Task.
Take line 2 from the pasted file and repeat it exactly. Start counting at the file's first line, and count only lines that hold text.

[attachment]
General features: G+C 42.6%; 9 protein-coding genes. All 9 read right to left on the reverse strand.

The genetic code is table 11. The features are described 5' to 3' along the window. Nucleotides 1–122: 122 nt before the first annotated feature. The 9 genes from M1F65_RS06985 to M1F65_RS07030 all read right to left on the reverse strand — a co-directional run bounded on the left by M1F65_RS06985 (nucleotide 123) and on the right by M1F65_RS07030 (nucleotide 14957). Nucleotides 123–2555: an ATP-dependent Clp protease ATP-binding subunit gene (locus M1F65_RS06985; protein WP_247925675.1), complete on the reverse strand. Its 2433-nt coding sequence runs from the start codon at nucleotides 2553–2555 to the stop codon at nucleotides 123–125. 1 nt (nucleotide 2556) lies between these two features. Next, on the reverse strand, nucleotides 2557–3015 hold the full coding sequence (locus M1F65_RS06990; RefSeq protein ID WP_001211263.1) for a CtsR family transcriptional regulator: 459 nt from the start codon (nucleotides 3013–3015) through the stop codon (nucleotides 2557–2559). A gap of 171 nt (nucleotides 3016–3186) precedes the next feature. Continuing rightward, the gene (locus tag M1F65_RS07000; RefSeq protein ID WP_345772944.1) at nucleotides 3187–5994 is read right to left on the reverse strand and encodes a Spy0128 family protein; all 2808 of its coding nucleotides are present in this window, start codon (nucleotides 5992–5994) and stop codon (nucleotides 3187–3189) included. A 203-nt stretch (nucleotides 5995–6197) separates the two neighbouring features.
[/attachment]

The genetic code is table 11. The features are described 5' to 3' along the window. Nucleotides 1–122: 122 nt before the first annotated feature. The 9 genes from M1F65_RS06985 to M1F65_RS07030 all read right to left on the reverse strand — a co-directional run bounded on the left by M1F65_RS06985 (nucleotide 123) and on the right by M1F65_RS07030 (nucleotide 14957). Nucleotides 123–2555: an ATP-dependent Clp protease ATP-binding subunit gene (locus M1F65_RS06985; protein WP_247925675.1), complete on the reverse strand. Its 2433-nt coding sequence runs from the start codon at nucleotides 2553–2555 to the stop codon at nucleotides 123–125. 1 nt (nucleotide 2556) lies between these two features. Next, on the reverse strand, nucleotides 2557–3015 hold the full coding sequence (locus M1F65_RS06990; RefSeq protein ID WP_001211263.1) for a CtsR family transcriptional regulator: 459 nt from the start codon (nucleotides 3013–3015) through the stop codon (nucleotides 2557–2559). A gap of 171 nt (nucleotides 3016–3186) precedes the next feature. Continuing rightward, the gene (locus tag M1F65_RS07000; RefSeq protein ID WP_345772944.1) at nucleotides 3187–5994 is read right to left on the reverse strand and encodes a Spy0128 family protein; all 2808 of its coding nucleotides are present in this window, start codon (nucleotides 5992–5994) and stop codon (nucleotides 3187–3189) included. A 203-nt stretch (nucleotides 5995–6197) separates the two neighbouring features.